The arabian horse, why it's 'difficult' and why the exception proves the rule
A lot is said and written about horses for which it is difficult to find a correctly fitting saddle. In actuality only a very few horses pose a real problem for the experienced saddle fitter. (That is also assuming the fitter has a large and comprehensive stock of saddles from which to make his choices).
The exception, so we are told, proves the rule. Certainly the Arabian horse and those with a considerable percentage of Arabian blood can pose saddle fitting problems that demand very careful consideration and attention
Owners of Arabians, Anglos and Crossbred horses and ponies will not like to hear that the saddle fitter's heart is likely to lurch, even sink, when he receives any enquiry to fit a saddle. A friend of mine who has schooled horses up to any including international level admits to the same reaction. Why?
Very few knowledgeable riders will deny that the Arabian is 'different'. It is some of these differences that can be the causal factor of problems for the saddle fitter. The elegance and beauty of the Arabian horse is admired and appreciated by riders as well as many, many people who don't know one end of a horse from another but who can enjoy something that is almost ethereal. Unfortunately the Arabian tends to combine beauty and intelligence in more-or-less equal proportions and his thinking processes can be considerably quicker than those of the more novice rider. Certainly, the Arabian's ability to weigh up a situation and to consider his options are far more developed than in other breeds. This may well be the reason why horses with Arabian blood are often deemed 'nappy' or 'difficult' or 'puzzling'. It probably accounts, too, for their relative dislike of cross country jumping, something in which they rarely excel at reasonable levels because they are all too aware of the dangers involved!
I travel the world fitting saddles and undertaking remedial work in consultation with vets, physiotherapists and other professionals concerned with the horse's back. Without any doubt I see more horses with Arabian blood suffering from sore backs than with all the other breeds put together, the 'soreness' may vary from slight sensitivity to considerable damage - sadly sometimes even involving open wounds. Almost every case demands a period of recuperation during which the horse's exercise must be limited to lunging and/or loose schooling.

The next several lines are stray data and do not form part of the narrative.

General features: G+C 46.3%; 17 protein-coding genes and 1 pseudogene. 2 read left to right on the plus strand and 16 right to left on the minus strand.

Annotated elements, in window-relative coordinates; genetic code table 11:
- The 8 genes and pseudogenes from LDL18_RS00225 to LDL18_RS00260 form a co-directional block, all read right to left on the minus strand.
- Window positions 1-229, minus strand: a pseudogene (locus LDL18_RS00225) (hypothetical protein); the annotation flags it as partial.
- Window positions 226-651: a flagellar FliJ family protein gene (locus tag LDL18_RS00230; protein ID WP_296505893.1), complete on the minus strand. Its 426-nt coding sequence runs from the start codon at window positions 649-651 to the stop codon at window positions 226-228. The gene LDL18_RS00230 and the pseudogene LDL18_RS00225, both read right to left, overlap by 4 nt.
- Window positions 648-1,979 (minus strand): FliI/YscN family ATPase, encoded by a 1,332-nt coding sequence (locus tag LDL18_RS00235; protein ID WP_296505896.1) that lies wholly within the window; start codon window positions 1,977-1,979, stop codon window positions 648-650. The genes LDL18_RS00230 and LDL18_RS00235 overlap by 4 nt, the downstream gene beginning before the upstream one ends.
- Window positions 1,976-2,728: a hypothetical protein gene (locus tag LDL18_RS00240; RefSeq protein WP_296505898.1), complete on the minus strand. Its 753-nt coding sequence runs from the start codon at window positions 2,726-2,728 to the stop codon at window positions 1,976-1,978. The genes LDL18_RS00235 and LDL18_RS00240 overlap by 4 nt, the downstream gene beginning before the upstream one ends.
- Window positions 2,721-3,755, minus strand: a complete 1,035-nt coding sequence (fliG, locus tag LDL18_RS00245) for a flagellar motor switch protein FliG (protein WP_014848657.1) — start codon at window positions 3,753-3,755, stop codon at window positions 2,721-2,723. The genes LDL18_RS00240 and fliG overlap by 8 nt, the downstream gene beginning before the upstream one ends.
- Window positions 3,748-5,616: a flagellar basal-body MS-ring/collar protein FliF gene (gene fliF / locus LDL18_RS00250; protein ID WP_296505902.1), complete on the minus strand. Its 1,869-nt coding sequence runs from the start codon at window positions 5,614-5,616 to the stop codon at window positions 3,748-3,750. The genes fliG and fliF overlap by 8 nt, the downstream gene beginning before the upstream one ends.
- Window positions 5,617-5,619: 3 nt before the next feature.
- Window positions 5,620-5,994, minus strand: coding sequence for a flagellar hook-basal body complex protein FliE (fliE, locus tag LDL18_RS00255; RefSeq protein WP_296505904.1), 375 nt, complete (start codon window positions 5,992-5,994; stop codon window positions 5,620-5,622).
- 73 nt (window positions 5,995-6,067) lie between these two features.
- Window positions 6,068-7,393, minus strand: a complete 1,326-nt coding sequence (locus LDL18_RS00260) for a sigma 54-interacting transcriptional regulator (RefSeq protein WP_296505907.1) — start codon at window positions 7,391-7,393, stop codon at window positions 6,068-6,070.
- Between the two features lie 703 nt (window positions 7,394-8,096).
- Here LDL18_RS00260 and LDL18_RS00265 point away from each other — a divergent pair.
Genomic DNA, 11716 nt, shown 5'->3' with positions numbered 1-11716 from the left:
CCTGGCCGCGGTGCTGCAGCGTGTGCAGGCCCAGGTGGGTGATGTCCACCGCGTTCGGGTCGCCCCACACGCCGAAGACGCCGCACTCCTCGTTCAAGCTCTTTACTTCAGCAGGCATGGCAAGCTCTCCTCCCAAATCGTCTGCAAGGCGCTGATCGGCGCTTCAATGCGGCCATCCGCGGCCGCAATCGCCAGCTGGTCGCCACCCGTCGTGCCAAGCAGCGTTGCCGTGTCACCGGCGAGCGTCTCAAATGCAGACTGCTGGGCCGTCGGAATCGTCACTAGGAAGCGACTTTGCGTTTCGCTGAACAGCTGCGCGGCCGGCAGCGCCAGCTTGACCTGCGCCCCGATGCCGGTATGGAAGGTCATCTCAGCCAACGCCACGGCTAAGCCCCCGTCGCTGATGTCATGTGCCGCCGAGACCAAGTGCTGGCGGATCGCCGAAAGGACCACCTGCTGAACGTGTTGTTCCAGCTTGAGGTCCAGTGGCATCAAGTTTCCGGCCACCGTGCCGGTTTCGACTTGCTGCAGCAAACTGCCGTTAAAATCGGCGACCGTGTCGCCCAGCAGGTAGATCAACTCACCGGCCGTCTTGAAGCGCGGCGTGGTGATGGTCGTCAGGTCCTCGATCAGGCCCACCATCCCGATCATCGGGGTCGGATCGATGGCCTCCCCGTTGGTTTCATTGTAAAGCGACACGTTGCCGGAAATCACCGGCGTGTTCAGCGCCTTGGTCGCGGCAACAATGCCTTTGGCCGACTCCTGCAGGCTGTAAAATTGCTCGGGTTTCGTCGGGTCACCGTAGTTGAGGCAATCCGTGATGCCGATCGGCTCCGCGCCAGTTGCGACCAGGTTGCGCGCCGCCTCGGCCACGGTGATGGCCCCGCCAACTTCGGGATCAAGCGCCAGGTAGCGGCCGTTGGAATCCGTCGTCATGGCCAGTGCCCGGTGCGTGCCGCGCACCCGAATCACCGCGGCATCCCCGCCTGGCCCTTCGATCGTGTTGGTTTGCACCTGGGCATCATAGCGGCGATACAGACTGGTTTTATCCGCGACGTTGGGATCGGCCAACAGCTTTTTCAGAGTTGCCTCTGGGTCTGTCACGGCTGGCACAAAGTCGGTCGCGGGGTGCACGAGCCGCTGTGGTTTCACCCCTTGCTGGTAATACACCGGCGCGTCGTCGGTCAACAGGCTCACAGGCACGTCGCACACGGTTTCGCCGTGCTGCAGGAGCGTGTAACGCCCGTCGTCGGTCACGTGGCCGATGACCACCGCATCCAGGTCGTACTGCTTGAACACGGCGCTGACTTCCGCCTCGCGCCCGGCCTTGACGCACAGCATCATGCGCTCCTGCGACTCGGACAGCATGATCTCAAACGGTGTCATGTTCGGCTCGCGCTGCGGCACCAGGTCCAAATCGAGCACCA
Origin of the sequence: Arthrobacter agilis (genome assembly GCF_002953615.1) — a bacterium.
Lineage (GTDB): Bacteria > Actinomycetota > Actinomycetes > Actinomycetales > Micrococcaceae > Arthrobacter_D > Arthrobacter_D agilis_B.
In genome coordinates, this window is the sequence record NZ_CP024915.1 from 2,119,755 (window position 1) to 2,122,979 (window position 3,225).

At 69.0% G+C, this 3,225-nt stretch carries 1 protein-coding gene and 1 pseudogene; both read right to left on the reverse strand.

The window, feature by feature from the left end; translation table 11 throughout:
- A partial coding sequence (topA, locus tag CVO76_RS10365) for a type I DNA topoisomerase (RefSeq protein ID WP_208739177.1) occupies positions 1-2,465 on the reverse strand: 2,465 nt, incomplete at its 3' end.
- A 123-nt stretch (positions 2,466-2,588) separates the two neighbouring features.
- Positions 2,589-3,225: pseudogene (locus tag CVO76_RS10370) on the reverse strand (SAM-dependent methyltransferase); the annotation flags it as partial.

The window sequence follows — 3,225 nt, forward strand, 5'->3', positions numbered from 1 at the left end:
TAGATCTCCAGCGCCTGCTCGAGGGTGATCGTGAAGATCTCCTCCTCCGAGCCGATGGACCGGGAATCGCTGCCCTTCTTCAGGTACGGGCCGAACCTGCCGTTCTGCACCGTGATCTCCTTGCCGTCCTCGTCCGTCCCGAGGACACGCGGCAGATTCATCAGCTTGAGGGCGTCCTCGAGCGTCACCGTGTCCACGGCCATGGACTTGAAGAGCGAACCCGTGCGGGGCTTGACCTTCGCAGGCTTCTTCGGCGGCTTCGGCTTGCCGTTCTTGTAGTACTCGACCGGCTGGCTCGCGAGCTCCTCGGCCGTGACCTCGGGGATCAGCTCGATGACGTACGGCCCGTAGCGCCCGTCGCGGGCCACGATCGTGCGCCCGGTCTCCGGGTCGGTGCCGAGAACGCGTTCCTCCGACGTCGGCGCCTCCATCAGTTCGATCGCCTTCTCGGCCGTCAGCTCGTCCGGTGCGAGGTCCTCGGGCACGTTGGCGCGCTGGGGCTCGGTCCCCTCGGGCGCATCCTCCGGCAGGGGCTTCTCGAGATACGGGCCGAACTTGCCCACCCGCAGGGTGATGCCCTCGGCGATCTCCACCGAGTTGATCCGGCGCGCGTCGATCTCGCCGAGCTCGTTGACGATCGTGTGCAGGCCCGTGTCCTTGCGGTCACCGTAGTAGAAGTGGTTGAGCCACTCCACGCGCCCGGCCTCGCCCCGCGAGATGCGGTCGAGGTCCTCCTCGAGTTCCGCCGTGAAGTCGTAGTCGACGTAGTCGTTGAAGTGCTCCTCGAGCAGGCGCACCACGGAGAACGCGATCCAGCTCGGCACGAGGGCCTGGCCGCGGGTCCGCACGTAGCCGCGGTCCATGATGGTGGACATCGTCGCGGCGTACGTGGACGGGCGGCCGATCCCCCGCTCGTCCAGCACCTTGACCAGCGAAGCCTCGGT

One of the reasons that many horses with Arabian blood are asymmetrical relates to the riders' inability to keep them straight. Absolutely no horse is totally straight and thus totally symmetrical - the same for their riders - but many Arabian horses have a tendency to 'curl' in one direction. The less experienced rider finds it difficult to ride them forward to a consistent and level contact and so help to straighten them out.
Occasionally, dare I say it, riders will deliberately spend more time schooling on the horse's 'favourite rein' thus exacerbating the condition.
Much time and considerable resources have been spent in researching, designing and developing saddles for horses of Arabian blood. Some very good saddles have evolved; others are not very good at all. Some of these 'specialist' saddles are rather more expensive than their counterparts but the additional layout can sometimes prove worthwhile in terms of horse/rider comfort. Differences in shape of the tree, panel and flap can provide a better fitting saddle to the benefit of many Arabian horses.
I would not wish to be viewed as a prophet of doom as far as horses of Arabian blood are concerned! I would, however, like to emphasise the need to have a saddle for an Arabian horse very, very carefully fitted. I would also strongly recommend the horse owner elects to use the services of a saddle fitter who is qualified and registered with the Society of Master Saddlers.